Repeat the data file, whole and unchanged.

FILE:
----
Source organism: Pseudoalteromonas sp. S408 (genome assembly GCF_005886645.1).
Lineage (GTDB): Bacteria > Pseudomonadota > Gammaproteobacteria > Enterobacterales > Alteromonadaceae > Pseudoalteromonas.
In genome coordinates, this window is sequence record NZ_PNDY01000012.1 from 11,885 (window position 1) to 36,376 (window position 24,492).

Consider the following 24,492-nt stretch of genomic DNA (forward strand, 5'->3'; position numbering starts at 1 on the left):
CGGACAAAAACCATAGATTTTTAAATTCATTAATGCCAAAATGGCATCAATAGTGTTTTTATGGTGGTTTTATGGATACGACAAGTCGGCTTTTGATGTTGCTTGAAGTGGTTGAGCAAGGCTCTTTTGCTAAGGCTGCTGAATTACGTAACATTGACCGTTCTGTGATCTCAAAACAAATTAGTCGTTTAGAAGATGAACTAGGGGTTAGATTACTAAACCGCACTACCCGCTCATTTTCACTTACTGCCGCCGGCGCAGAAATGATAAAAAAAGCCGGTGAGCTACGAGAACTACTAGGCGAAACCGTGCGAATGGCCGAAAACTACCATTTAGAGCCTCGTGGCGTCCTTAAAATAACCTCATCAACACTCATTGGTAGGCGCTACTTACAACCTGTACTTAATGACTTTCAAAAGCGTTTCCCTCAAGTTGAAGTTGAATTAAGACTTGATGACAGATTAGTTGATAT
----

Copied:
Source organism: Pseudoalteromonas sp. S408 (genome assembly GCF_005886645.1).
Lineage (GTDB): Bacteria > Pseudomonadota > Gammaproteobacteria > Enterobacterales > Alteromonadaceae > Pseudoalteromonas.
In genome coordinates, this window is sequence record NZ_PNDY01000012.1 from 11,885 (window position 1) to 36,376 (window position 24,492).

Consider the following 24,492-nt stretch of genomic DNA (forward strand, 5'->3'; position numbering starts at 1 on the left):
CGGACAAAAACCATAGATTTTTAAATTCATTAATGCCAAAATGGCATCAATAGTGTTTTTATGGTGGTTTTATGGATACGACAAGTCGGCTTTTGATGTTGCTTGAAGTGGTTGAGCAAGGCTCTTTTGCTAAGGCTGCTGAATTACGTAACATTGACCGTTCTGTGATCTCAAAACAAATTAGTCGTTTAGAAGATGAACTAGGGGTTAGATTACTAAACCGCACTACCCGCTCATTTTCACTTACTGCCGCCGGCGCAGAAATGATAAAAAAAGCCGGTGAGCTACGAGAACTACTAGGCGAAACCGTGCGAATGGCCGAAAACTACCATTTAGAGCCTCGTGGCGTCCTTAAAATAACCTCATCAACACTCATTGGTAGGCGCTACTTACAACCTGTACTTAATGACTTTCAAAAGCGTTTCCCTCAAGTTGAAGTTGAATTAAGACTTGATGACAGATTAGTTGATAT